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Leisure Management - Countdown to the crunch

Editor’s letter

Countdown to the crunch


We’re in the middle of a radical shake up of the way Sport England funding is deployed, but while this is bedding down, we’ve also got a government spending review to get through

Liz Terry, Leisure Media

The sports team at the Department for Culture, Media and Sport (DCMS) has little more than a year to produce a strong, well-evidenced case for continued government funding for sport and physical activity before the next government spending review.

That was the stark message from Andrew Honeyman, head of sport at the DCMS, speaking at Willmott Dixon’s ‘Future of Leisure’ conference on 31 January.

Honeyman said the team at the DCMS has been hard at work preparing evidence, so when the time comes, the case made to the Treasury will be a strong one. Sport is accepted to have done well from the 2015 review.

However, with so much change to crunch through since Sporting Future hit people’s desks, I have to ask if we’ll be ready for the review? Will we have gathered enough evidence? Will the new strategy have worked? Will it have had enough time to bed down? If not, will the government and the treasury allow more leeway to prove the concept, or will we be subject to cuts?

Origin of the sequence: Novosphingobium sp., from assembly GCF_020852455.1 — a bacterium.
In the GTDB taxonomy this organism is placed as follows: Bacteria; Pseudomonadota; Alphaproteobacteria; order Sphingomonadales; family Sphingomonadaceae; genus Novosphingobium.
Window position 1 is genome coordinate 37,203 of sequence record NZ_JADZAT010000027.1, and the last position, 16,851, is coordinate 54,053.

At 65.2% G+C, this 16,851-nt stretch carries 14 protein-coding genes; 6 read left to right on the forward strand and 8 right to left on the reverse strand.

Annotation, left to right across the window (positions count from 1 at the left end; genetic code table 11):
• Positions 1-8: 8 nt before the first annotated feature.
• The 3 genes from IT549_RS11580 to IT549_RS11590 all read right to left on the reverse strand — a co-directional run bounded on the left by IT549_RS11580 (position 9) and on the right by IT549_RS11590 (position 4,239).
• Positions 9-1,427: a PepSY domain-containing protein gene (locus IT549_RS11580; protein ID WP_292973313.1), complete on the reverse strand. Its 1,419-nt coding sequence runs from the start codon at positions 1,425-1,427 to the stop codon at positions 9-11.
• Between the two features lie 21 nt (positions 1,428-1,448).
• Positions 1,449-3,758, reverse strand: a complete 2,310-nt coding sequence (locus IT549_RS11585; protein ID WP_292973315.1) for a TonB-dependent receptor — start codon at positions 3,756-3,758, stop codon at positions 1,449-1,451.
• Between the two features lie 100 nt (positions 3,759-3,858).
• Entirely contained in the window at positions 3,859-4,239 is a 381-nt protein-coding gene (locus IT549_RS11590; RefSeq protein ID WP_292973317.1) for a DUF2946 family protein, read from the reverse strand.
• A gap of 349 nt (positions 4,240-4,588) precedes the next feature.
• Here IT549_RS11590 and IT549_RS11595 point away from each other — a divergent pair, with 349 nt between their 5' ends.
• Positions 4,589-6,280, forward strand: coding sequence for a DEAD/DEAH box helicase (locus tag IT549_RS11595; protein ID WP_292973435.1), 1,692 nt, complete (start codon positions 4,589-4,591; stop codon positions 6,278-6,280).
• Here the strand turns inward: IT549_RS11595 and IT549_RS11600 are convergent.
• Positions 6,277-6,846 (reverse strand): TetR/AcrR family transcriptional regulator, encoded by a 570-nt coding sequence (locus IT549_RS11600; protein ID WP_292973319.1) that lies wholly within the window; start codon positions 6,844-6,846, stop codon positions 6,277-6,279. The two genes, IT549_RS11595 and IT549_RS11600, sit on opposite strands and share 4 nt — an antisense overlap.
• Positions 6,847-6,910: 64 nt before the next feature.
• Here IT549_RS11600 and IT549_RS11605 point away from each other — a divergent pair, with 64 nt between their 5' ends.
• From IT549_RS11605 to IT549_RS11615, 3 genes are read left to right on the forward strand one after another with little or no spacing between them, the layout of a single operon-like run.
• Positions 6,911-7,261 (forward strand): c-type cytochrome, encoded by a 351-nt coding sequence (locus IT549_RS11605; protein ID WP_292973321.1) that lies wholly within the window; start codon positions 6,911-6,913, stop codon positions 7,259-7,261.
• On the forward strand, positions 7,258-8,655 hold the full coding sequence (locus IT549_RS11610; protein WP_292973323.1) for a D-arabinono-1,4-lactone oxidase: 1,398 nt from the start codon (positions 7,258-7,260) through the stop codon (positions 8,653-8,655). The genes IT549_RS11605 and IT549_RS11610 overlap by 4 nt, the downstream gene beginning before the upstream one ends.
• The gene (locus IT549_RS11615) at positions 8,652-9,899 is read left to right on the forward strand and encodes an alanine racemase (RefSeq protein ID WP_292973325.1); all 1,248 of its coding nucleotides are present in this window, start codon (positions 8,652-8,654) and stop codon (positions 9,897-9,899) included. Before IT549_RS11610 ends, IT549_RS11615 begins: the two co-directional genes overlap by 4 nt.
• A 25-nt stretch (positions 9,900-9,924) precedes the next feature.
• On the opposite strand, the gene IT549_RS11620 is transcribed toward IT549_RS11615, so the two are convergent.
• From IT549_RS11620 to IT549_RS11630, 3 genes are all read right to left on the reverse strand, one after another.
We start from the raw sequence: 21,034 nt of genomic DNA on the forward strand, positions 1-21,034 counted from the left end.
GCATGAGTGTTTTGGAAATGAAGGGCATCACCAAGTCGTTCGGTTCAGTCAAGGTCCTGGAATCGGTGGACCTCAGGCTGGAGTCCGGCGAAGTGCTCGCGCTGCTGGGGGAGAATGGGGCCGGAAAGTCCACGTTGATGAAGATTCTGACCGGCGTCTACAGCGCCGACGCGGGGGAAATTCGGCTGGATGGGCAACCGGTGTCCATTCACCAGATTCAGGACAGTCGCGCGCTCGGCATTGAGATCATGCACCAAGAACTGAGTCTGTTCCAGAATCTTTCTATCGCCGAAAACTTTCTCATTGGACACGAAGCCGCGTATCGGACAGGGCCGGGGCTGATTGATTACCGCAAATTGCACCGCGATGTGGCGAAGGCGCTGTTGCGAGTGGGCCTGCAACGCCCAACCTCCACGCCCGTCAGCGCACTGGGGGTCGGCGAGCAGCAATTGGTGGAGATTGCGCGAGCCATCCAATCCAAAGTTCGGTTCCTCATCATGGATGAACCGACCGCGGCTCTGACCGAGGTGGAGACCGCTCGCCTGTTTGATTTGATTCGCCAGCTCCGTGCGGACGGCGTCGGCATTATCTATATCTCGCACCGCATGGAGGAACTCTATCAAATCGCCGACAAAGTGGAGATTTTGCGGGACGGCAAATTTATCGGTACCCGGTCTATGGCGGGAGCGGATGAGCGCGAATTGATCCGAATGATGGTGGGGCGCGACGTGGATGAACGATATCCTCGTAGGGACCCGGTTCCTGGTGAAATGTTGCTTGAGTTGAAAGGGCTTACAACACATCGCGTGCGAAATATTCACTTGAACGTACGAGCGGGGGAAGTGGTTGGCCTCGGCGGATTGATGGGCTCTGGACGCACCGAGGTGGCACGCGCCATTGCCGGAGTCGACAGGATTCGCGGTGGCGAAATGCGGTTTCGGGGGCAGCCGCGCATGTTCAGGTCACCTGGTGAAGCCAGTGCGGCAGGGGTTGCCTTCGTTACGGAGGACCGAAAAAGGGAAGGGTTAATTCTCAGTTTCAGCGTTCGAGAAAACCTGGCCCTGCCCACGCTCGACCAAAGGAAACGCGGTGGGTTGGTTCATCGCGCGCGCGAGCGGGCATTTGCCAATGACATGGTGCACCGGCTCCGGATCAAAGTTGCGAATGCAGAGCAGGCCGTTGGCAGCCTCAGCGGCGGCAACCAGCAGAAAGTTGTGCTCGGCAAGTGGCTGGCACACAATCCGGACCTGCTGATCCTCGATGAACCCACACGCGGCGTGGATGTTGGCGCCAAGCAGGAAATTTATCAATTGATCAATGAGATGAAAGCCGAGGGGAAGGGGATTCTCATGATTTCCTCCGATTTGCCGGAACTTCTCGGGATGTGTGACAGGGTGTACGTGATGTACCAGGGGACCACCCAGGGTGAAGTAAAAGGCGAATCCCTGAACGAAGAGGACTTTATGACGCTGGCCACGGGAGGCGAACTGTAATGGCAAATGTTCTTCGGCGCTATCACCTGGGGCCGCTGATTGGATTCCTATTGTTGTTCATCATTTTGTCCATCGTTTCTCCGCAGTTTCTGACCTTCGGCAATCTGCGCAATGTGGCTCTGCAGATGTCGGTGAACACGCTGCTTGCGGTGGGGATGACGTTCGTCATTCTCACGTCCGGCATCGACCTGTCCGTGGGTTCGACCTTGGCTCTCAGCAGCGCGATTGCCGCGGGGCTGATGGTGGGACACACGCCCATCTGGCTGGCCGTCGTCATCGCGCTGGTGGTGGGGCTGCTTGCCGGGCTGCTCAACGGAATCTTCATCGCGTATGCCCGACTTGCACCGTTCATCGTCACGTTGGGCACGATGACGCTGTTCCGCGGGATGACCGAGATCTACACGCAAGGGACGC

Change takes time – evaluating and setting up new schemes and then monitoring and refining them is a big process, so being ready with hard evidence to prove the new set-up within three years of such a big shake-up is a huge ask – not only of Sport England, its partners and the DCMS, but also of the whole sport and activity sector and others who are now involved.

Last week DCMS released Sporting Future: Second Annual Report, giving an update on progress. Amazing work has been done in areas from safeguarding to mental health, but we’ll know more about the important numbers on 22 March when the second batch of data from Active Lives is published.

The first 18 months of Active Lives data, released on 12 October 2017, showed 27.1 million people (60.6 per cent of the population) are active, meaning they do 150 minutes or more activity per week and meet the chief medical officer’s guideline, while 11.5 million (25.6 per cent) are inactive, meaning they do less than 30 minutes of activity a week. The industry will be watching to see how much the needle has moved.

Honeyman gave a few clues as to how DCMS is building the case. One was talking about the value of sports spectating, so although spectating isn’t mentioned in Sporting Future: Second Annual Report, perhaps it will make its debut soon as a measure of engagement?

The sports minister took a risk shaking up the status quo, but it was a good risk and we must do everything we can as an industry to ensure its success.


Originally published in Sports Management 2018 issue 1
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